Borrell: Wagner crisis shows Ukraine war has weakened Russian power

EU foreign affairs chief seems to compare the mercenary group to a 'monster'

Russian President Vladimir Putin addresses the nation in Moscow on Saturday. AP
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The EU's foreign affairs chief Josep Borrell said on Monday that the war in Ukraine had weakened Russian power, as Moscow sought to restore calm after an aborted mutiny by Wagner mercenaries at the weekend.

Mr Borrell, who arrived at a meeting of the bloc's 27 foreign ministers in Luxembourg, seemed to compare the group to a “monster”.

“What happened this weekend showed that the war against Ukraine is cracking Russian power and affecting its political system,” he said, describing the recent events as an "aborted armed insurrection."

“It's not a good thing to see that a nuclear power like Russia can go into a phase of political instability.”

Mr Borrell said it was more important than ever that the EU continue to support Ukraine.

“The monster that [Russian President Vladimir] Putin created in Bakhmut [ …] is acting against its creator,” he added.

Bakhmut is a city in Ukraine's Donbas region that was captured by Wagner forces after a gruelling battle and handed over to Russian troops last month.

The mutiny, in which Wagner troops got within a few hundred kilometres of Moscow before turning back, has raised questions about its impact on the war in Ukraine, said Danish Foreign Minister Lars Lokke Rasmussen.

“It goes without saying that what is happening in Russia has a huge impact on the rest of the world, and could have an impact on the ongoing war as well. So that's something we are monitoring very closely,” he said.

“It’s my interpretation that Putin is weakened to some extent at least.”

As events unfolded in Russia on Saturday, Copenhagen hosted a meeting, organised by Ukraine, bringing together several nations to discuss a path towards peace.

Mr Lokke Rasmussen said he was pleased the meeting had gone ahead despite the escalation in Russia.

“The most important thing is the meeting itself and that's a positive signal,” he added.

'A Russian internal event'

Many European leaders have stressed that the aborted mutiny was an internal Russian affair and adopted a “wait and see approach”.

“I want to emphasise that this is an event that is a Russian internal event and we are solely observing what is happening,” said Finnish Foreign Minister Elina Valtonen.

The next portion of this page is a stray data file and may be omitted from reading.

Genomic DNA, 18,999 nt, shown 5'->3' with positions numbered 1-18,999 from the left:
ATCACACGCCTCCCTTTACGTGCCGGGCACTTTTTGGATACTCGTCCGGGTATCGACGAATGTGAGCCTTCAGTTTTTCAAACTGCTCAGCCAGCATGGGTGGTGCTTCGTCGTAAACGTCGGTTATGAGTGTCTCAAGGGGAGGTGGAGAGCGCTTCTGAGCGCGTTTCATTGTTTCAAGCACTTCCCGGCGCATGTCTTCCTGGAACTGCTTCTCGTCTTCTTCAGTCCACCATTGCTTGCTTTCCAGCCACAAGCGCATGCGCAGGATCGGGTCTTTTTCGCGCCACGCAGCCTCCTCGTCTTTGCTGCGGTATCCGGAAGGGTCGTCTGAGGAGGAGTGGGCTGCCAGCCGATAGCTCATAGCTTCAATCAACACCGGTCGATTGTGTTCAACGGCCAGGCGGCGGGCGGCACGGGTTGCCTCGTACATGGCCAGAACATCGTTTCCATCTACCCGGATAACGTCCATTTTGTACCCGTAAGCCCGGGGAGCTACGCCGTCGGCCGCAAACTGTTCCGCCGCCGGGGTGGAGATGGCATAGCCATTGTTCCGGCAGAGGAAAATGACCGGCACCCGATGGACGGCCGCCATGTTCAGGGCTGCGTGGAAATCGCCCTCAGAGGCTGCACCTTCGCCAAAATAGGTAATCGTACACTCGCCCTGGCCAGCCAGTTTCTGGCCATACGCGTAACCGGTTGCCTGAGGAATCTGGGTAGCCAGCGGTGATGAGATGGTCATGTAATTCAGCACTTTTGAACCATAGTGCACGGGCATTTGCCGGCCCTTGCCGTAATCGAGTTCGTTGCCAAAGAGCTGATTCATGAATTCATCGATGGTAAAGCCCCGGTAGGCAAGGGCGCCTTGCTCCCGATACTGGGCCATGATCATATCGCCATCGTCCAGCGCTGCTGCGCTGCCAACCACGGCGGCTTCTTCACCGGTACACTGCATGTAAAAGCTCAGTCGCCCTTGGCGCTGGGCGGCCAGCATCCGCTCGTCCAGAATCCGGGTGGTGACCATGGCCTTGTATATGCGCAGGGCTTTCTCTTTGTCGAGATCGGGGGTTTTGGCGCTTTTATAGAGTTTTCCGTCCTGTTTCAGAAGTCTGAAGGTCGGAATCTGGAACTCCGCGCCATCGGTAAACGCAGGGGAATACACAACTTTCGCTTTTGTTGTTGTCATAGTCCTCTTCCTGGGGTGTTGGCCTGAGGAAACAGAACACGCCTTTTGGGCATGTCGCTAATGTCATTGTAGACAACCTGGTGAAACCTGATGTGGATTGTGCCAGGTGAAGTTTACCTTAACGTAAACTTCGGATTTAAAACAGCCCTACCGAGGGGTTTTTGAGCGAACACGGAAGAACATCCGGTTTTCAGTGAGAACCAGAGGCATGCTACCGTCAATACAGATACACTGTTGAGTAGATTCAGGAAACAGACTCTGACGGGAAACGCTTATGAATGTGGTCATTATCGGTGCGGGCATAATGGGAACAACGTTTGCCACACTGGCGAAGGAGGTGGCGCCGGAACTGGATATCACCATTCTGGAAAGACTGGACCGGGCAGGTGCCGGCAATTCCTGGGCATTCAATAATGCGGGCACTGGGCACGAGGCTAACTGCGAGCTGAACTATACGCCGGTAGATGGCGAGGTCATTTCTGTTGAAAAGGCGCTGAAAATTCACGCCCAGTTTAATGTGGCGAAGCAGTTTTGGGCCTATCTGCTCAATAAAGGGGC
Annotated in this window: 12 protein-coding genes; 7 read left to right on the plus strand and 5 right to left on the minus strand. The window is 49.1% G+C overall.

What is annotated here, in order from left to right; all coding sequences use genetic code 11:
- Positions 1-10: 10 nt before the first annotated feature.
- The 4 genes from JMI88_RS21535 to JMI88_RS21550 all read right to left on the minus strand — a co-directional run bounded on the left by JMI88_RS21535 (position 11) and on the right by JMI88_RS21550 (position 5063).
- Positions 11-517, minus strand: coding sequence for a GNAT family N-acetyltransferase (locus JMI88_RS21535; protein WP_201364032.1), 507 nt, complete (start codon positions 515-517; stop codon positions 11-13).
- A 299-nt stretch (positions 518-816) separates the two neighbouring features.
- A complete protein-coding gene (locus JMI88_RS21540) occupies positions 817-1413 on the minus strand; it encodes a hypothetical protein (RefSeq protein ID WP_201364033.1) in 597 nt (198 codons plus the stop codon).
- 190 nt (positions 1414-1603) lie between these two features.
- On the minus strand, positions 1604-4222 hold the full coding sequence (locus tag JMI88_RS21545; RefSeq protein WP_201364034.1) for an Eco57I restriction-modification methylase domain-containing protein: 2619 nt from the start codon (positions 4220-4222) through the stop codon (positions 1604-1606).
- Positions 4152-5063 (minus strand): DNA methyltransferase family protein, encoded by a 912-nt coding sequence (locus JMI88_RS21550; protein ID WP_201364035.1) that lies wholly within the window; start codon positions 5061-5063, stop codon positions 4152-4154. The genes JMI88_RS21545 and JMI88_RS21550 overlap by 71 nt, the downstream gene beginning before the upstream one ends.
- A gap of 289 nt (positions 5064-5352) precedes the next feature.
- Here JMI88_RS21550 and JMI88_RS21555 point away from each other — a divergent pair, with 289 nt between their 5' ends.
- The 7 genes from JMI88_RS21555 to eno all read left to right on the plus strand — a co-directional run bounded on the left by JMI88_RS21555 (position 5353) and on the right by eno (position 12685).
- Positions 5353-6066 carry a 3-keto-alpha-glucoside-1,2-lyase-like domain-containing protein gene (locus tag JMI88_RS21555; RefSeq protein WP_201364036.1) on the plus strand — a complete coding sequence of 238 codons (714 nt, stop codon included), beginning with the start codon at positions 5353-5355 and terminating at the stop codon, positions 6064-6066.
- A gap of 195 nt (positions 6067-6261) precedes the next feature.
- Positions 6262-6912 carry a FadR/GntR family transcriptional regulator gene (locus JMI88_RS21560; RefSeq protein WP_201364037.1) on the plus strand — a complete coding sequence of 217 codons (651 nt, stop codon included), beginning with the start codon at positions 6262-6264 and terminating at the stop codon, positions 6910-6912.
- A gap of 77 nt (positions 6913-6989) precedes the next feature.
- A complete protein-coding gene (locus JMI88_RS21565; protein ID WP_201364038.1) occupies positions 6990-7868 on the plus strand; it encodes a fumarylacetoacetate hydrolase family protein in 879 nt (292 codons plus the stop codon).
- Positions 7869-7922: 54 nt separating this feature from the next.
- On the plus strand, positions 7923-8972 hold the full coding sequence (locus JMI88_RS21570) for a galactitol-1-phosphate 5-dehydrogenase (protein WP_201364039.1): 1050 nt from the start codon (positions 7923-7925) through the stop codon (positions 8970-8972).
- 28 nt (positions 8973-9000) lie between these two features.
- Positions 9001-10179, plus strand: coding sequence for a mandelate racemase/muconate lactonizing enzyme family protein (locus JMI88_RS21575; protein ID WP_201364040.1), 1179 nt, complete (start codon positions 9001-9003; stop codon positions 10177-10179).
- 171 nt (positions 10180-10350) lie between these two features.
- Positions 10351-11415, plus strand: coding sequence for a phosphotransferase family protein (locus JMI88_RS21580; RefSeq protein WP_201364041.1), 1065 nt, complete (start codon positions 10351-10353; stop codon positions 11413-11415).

“It’s still early to tell where this will lead to but of course it’s pretty obvious that the events of the weekend will have a continued effect on how Putin is seen internally but also on how Russia is seen to the outside,” she told reporters.

Her French counterpart, Catherine Colonna, said that “there were more questions than answers” about what exactly happened at the weekend.

“We have to remain cautious,” she said. “We have surely not seen all the consequences of these events unfold yet.”

The mutiny ended with a deal involving Wagner leader Yevgeny Prigozhin reportedly leaving to Belarus. His current location is not known.

EU members that border Belarus expressed fears about further destabilisation.

“It took half a day for a military detachment to move 200km away from Moscow. How fast can they do that crossing Belarus and appearing at the Lithuanian border?” asked Lithuania's Foreign Minister Gabrielius Landsbergis.

“We are very strongly asking allies to look at our situation extremely seriously in light of everything that is happening in Russia and put out very specific plans in how to reinforce the eastern flank.”

European foreign ministers approved a boost of €3.5 billion ($3.81 billion) to a military aid fund used to bankroll weapons and ammunition for Ukraine.

The ministers raised the financial ceiling to more than €12 billion ($13 billion) on the European Peace Facility – a fund that has already allocated about €5.6 billion ($6.1 billion) in military aid for Ukraine.

However, Hungary continues to block the allocation of another 500 million-euro ($545 million) tranche of the fund for Ukraine - a "deplorable" situation, according to Mr Borrell.

Budapest has said it will not lift its block until Kyiv removes Hungarian bank OTP from a list of companies it deems “international sponsors” of Russia's war in Ukraine.

The fund, established in 2021, was conceived for the EU to help developing countries buy military equipment. But the union quickly decided to use it also to get weapons to Ukraine after Russia's invasion in February last year.

European foreign ministers also adopted a ninth package of sanctions related to human rights violations in Iran linked to its crackdown against a protest movement.

Updated: June 26, 2023, 3:18 PM